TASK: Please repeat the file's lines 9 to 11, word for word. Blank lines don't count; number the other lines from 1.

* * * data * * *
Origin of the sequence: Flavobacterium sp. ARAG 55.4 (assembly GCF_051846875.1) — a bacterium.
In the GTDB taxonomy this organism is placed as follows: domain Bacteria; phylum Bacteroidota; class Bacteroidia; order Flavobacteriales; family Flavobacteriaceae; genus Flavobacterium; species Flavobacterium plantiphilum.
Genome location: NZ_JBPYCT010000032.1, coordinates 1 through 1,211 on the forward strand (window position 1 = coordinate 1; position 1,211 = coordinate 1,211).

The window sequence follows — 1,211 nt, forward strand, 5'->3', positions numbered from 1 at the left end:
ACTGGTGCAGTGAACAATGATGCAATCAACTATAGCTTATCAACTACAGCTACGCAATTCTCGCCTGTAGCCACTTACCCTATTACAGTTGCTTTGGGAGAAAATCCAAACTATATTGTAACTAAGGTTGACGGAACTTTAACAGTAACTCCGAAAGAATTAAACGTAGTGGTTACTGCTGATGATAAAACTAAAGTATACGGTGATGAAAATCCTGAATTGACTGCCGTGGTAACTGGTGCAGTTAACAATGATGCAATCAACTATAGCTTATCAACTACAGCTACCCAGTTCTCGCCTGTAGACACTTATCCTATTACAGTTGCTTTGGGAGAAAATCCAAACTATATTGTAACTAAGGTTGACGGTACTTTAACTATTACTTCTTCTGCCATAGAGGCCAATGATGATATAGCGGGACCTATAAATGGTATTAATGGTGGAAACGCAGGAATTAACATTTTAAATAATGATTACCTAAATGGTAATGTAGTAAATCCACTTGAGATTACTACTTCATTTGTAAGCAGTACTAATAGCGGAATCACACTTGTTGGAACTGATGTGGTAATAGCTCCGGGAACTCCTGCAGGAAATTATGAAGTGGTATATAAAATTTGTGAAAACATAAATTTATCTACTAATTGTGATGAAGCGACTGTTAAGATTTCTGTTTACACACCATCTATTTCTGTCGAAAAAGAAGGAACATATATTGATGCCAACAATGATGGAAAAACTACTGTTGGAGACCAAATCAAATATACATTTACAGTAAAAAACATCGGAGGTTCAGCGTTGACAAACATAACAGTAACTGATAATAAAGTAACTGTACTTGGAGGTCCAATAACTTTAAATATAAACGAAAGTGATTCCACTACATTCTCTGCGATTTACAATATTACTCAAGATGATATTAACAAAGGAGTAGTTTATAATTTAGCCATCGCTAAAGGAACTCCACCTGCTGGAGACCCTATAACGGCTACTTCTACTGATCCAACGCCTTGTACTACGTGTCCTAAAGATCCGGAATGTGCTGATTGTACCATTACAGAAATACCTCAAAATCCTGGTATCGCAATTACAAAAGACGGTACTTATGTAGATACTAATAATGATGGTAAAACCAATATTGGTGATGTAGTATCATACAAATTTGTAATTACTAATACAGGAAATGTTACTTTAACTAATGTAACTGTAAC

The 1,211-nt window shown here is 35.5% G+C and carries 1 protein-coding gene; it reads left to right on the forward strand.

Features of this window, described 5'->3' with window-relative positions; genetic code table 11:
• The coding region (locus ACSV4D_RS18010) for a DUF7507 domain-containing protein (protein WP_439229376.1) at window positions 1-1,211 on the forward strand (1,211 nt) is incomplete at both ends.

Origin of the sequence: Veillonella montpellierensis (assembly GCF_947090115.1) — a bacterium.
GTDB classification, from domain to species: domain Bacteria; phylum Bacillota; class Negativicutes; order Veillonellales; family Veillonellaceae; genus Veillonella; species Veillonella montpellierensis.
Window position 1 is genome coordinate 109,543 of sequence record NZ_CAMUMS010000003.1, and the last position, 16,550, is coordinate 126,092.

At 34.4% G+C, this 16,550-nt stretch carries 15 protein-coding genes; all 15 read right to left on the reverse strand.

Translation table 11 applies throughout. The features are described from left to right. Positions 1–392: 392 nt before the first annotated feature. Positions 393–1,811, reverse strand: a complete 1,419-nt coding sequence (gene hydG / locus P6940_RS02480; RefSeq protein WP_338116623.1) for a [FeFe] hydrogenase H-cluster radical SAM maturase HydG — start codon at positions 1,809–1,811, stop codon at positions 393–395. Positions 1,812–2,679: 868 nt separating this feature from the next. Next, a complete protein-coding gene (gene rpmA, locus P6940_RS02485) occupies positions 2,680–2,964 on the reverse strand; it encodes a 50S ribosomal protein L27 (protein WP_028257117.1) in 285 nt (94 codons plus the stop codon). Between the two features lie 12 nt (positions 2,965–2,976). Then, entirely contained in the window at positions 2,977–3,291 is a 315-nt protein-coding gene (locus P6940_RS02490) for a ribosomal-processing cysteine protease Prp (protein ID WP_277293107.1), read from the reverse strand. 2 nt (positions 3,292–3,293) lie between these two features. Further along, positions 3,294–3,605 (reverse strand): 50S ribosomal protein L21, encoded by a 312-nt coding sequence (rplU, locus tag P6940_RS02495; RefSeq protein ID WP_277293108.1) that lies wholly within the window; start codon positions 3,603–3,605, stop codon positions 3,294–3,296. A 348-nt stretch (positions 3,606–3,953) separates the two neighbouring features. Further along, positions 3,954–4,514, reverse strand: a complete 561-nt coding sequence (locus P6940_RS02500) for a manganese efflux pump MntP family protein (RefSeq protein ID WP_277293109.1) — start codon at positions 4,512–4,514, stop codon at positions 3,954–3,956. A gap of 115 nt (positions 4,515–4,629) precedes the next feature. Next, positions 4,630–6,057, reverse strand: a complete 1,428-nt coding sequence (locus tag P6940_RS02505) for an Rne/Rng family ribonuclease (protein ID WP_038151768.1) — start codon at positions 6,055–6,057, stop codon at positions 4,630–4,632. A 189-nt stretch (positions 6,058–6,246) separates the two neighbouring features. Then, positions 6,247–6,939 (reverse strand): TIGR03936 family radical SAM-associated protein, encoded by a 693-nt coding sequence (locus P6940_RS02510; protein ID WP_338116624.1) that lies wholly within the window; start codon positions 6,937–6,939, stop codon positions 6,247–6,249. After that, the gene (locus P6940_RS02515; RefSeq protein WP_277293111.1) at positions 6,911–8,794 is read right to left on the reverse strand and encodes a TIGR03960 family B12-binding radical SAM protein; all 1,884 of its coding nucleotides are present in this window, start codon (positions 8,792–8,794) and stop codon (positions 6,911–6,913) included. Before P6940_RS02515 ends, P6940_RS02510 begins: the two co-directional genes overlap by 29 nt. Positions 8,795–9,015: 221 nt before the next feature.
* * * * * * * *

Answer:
Origin of the sequence: Veillonella montpellierensis (assembly GCF_947090115.1) — a bacterium.
GTDB classification, from domain to species: domain Bacteria; phylum Bacillota; class Negativicutes; order Veillonellales; family Veillonellaceae; genus Veillonella; species Veillonella montpellierensis.
Window position 1 is genome coordinate 109,543 of sequence record NZ_CAMUMS010000003.1, and the last position, 16,550, is coordinate 126,092.